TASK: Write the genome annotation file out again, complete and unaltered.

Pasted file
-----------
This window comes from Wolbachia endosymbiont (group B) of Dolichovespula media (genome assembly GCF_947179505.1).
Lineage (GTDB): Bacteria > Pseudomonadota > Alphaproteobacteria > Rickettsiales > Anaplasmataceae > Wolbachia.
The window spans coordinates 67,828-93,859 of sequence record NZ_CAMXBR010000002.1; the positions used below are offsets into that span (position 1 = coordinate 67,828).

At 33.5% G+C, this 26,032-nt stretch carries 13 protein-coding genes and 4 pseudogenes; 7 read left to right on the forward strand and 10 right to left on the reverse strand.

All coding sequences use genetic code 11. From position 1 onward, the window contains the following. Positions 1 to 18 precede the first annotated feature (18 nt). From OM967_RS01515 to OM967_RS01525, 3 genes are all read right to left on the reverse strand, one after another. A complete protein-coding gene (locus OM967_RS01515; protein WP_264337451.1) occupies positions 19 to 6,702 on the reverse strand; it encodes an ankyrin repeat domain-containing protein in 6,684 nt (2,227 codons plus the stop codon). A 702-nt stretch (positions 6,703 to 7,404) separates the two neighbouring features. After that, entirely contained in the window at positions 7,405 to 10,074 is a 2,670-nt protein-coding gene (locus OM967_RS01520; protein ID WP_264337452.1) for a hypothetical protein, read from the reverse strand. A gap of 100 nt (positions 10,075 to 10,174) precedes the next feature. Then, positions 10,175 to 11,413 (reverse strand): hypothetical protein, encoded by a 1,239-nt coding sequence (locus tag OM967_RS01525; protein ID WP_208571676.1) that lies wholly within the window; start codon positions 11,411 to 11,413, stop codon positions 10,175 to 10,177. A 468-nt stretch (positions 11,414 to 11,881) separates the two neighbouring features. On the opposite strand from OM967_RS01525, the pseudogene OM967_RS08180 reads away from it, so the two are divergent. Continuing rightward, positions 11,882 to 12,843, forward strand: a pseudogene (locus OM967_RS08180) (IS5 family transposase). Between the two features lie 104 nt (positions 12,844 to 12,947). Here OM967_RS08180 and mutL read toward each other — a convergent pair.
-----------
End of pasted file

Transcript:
This window comes from Wolbachia endosymbiont (group B) of Dolichovespula media (genome assembly GCF_947179505.1).
Lineage (GTDB): Bacteria > Pseudomonadota > Alphaproteobacteria > Rickettsiales > Anaplasmataceae > Wolbachia.
The window spans coordinates 67,828-93,859 of sequence record NZ_CAMXBR010000002.1; the positions used below are offsets into that span (position 1 = coordinate 67,828).

At 33.5% G+C, this 26,032-nt stretch carries 13 protein-coding genes and 4 pseudogenes; 7 read left to right on the forward strand and 10 right to left on the reverse strand.

All coding sequences use genetic code 11. From position 1 onward, the window contains the following. Positions 1 to 18 precede the first annotated feature (18 nt). From OM967_RS01515 to OM967_RS01525, 3 genes are all read right to left on the reverse strand, one after another. A complete protein-coding gene (locus OM967_RS01515; protein WP_264337451.1) occupies positions 19 to 6,702 on the reverse strand; it encodes an ankyrin repeat domain-containing protein in 6,684 nt (2,227 codons plus the stop codon). A 702-nt stretch (positions 6,703 to 7,404) separates the two neighbouring features. After that, entirely contained in the window at positions 7,405 to 10,074 is a 2,670-nt protein-coding gene (locus OM967_RS01520; protein ID WP_264337452.1) for a hypothetical protein, read from the reverse strand. A gap of 100 nt (positions 10,075 to 10,174) precedes the next feature. Then, positions 10,175 to 11,413 (reverse strand): hypothetical protein, encoded by a 1,239-nt coding sequence (locus tag OM967_RS01525; protein ID WP_208571676.1) that lies wholly within the window; start codon positions 11,411 to 11,413, stop codon positions 10,175 to 10,177. A 468-nt stretch (positions 11,414 to 11,881) separates the two neighbouring features. On the opposite strand from OM967_RS01525, the pseudogene OM967_RS08180 reads away from it, so the two are divergent. Continuing rightward, positions 11,882 to 12,843, forward strand: a pseudogene (locus OM967_RS08180) (IS5 family transposase). Between the two features lie 104 nt (positions 12,844 to 12,947). Here OM967_RS08180 and mutL read toward each other — a convergent pair.